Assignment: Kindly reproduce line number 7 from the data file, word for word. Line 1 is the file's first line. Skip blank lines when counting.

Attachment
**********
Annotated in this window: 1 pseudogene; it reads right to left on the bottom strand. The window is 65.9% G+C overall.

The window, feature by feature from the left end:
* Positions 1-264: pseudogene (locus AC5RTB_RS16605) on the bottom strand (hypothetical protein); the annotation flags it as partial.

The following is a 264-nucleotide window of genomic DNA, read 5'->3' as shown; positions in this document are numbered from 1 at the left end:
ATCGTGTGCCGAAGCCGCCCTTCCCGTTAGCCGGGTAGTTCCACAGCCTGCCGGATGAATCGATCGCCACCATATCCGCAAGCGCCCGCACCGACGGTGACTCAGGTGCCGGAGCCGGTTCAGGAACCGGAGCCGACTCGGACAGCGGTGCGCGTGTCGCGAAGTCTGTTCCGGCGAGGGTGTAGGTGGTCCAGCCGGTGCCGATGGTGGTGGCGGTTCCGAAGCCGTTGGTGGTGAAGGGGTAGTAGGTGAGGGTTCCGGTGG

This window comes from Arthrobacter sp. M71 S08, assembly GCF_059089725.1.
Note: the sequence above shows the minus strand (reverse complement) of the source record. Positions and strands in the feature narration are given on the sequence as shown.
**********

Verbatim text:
Note: the sequence above shows the minus strand (reverse complement) of the source record. Positions and strands in the feature narration are given on the sequence as shown.